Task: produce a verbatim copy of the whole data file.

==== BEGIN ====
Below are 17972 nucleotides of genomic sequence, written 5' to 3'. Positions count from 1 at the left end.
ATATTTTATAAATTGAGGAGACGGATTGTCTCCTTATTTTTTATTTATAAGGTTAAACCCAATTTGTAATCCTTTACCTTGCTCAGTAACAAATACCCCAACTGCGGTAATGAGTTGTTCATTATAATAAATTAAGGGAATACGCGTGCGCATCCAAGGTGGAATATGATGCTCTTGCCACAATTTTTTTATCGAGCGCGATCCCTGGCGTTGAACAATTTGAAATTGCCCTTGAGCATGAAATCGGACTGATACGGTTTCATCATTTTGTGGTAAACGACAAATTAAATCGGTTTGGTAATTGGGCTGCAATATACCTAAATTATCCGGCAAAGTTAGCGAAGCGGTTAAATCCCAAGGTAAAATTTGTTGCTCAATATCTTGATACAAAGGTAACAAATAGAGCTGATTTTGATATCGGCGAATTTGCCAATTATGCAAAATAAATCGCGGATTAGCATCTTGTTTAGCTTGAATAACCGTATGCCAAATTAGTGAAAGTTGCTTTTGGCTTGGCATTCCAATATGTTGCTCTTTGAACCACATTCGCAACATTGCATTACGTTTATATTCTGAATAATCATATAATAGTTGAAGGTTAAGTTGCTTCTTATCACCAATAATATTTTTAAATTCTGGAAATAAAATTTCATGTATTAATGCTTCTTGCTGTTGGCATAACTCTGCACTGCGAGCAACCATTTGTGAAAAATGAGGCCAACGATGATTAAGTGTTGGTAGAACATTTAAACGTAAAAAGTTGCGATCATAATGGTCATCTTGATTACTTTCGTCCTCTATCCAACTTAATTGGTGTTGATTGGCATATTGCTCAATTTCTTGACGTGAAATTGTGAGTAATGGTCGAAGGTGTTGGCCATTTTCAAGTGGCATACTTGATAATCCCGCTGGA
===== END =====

Below are 17972 nucleotides of genomic sequence, written 5' to 3'. Positions count from 1 at the left end.
ATATTTTATAAATTGAGGAGACGGATTGTCTCCTTATTTTTTATTTATAAGGTTAAACCCAATTTGTAATCCTTTACCTTGCTCAGTAACAAATACCCCAACTGCGGTAATGAGTTGTTCATTATAATAAATTAAGGGAATACGCGTGCGCATCCAAGGTGGAATATGATGCTCTTGCCACAATTTTTTTATCGAGCGCGATCCCTGGCGTTGAACAATTTGAAATTGCCCTTGAGCATGAAATCGGACTGATACGGTTTCATCATTTTGTGGTAAACGACAAATTAAATCGGTTTGGTAATTGGGCTGCAATATACCTAAATTATCCGGCAAAGTTAGCGAAGCGGTTAAATCCCAAGGTAAAATTTGTTGCTCAATATCTTGATACAAAGGTAACAAATAGAGCTGATTTTGATATCGGCGAATTTGCCAATTATGCAAAATAAATCGCGGATTAGCATCTTGTTTAGCTTGAATAACCGTATGCCAAATTAGTGAAAGTTGCTTTTGGCTTGGCATTCCAATATGTTGCTCTTTGAACCACATTCGCAACATTGCATTACGTTTATATTCTGAATAATCATATAATAGTTGAAGGTTAAGTTGCTTCTTATCACCAATAATATTTTTAAATTCTGGAAATAAAATTTCATGTATTAATGCTTCTTGCTGTTGGCATAACTCTGCACTGCGAGCAACCATTTGTGAAAAATGAGGCCAACGATGATTAAGTGTTGGTAGAACATTTAAACGTAAAAAGTTGCGATCATAATGGTCATCTTGATTACTTTCGTCCTCTATCCAACTTAATTGGTGTTGATTGGCATATTGCTCAATTTCTTGACGTGAAATTGTGAGTAATGGTCGAAGGTGTTGGCCATTTTCAAGTGGCATACTTGATAATCCCGCTGGA